In 1562 Donald McGillespic Vic O'Challum received the lands of Poltalloch from Duncan Campbell of Duntrune in return for certain services. Two hundred years later, the O'Challums (now anglicised to Malcolm) bought out the Campbells. Today their direct descendants still occupy Duntrune and farm the land.
Situated at the narrows between deep water and a tidal loch, Duntrune was built to guard the glens of Kilmartin and Kilmichael from seafaring marauders.
Always a Campbell stronghold in those days, it was never the scene of a major conflict, and is now accepted as the oldest continuously inhabited castle in Scotland. The vaulted rooms on the ground floor date from the 12th Century, and the remainder of the keep from the 16th. Our ghost is well-authenticated, handless piper, whose musical warning "Cholla mo Run, Seachain a Dun" saved his master Colkitto McDonald from a Campbell ambush.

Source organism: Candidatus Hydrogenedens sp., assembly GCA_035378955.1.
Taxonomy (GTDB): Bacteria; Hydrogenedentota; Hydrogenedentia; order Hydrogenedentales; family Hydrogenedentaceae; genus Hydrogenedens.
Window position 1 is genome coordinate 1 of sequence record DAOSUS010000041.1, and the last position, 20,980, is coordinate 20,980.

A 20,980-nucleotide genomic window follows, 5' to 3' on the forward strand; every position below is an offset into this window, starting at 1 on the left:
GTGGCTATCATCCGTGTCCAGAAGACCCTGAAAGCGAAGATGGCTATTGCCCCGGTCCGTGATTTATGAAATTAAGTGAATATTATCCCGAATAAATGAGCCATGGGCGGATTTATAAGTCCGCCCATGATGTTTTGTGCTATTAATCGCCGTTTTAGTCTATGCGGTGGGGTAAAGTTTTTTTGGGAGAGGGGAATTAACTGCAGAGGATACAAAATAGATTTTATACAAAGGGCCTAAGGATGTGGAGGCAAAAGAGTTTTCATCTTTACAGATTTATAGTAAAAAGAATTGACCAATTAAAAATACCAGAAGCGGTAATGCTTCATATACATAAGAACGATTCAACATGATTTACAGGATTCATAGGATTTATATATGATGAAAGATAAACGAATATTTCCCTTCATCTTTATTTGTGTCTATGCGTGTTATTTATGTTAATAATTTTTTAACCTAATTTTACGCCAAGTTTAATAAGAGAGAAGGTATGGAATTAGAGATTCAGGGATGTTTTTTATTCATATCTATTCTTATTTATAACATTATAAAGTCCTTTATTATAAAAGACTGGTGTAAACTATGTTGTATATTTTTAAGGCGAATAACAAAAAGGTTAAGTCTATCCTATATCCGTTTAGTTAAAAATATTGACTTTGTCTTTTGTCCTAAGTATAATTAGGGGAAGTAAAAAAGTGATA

Four thousand years before the first Campbell, neolithic man gave up a nomadic hunting life to settle here where the land drained easily and responded to his simple implements. The Scots of Dalriada came later, attracted not only by the fertility of the area, but also because it was central to their kingdom and all outposts were easily reached. So it is today.